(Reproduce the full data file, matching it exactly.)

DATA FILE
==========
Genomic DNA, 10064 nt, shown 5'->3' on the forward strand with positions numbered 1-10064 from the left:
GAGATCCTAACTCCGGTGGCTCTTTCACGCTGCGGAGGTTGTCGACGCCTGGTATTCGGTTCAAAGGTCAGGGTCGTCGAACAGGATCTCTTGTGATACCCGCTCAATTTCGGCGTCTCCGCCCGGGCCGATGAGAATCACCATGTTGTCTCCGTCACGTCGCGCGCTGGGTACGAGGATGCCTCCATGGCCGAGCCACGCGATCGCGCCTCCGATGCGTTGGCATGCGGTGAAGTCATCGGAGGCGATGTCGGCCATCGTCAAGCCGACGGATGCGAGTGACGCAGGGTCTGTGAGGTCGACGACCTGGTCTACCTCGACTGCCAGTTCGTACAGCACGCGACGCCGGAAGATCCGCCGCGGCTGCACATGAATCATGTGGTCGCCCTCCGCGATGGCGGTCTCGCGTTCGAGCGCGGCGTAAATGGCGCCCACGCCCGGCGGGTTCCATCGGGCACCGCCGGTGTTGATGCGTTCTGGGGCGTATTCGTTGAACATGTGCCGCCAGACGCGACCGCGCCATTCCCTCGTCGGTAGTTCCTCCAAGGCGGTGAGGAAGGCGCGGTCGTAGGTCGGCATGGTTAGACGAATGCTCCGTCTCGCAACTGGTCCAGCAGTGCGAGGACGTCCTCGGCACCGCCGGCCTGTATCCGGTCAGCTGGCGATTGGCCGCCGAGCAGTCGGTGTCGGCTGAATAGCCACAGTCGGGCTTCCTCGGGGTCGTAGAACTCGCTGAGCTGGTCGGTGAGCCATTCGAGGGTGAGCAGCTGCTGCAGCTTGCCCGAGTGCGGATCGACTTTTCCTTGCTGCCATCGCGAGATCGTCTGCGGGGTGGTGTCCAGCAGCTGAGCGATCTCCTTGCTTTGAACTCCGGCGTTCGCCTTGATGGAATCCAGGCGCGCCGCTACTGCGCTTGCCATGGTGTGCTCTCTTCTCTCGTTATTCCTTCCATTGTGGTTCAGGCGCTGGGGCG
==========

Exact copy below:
Genomic DNA, 10064 nt, shown 5'->3' on the forward strand with positions numbered 1-10064 from the left:
GAGATCCTAACTCCGGTGGCTCTTTCACGCTGCGGAGGTTGTCGACGCCTGGTATTCGGTTCAAAGGTCAGGGTCGTCGAACAGGATCTCTTGTGATACCCGCTCAATTTCGGCGTCTCCGCCCGGGCCGATGAGAATCACCATGTTGTCTCCGTCACGTCGCGCGCTGGGTACGAGGATGCCTCCATGGCCGAGCCACGCGATCGCGCCTCCGATGCGTTGGCATGCGGTGAAGTCATCGGAGGCGATGTCGGCCATCGTCAAGCCGACGGATGCGAGTGACGCAGGGTCTGTGAGGTCGACGACCTGGTCTACCTCGACTGCCAGTTCGTACAGCACGCGACGCCGGAAGATCCGCCGCGGCTGCACATGAATCATGTGGTCGCCCTCCGCGATGGCGGTCTCGCGTTCGAGCGCGGCGTAAATGGCGCCCACGCCCGGCGGGTTCCATCGGGCACCGCCGGTGTTGATGCGTTCTGGGGCGTATTCGTTGAACATGTGCCGCCAGACGCGACCGCGCCATTCCCTCGTCGGTAGTTCCTCCAAGGCGGTGAGGAAGGCGCGGTCGTAGGTCGGCATGGTTAGACGAATGCTCCGTCTCGCAACTGGTCCAGCAGTGCGAGGACGTCCTCGGCACCGCCGGCCTGTATCCGGTCAGCTGGCGATTGGCCGCCGAGCAGTCGGTGTCGGCTGAATAGCCACAGTCGGGCTTCCTCGGGGTCGTAGAACTCGCTGAGCTGGTCGGTGAGCCATTCGAGGGTGAGCAGCTGCTGCAGCTTGCCCGAGTGCGGATCGACTTTTCCTTGCTGCCATCGCGAGATCGTCTGCGGGGTGGTGTCCAGCAGCTGAGCGATCTCCTTGCTTTGAACTCCGGCGTTCGCCTTGATGGAATCCAGGCGCGCCGCTACTGCGCTTGCCATGGTGTGCTCTCTTCTCTCGTTATTCCTTCCATTGTGGTTCAGGCGCTGGGGCG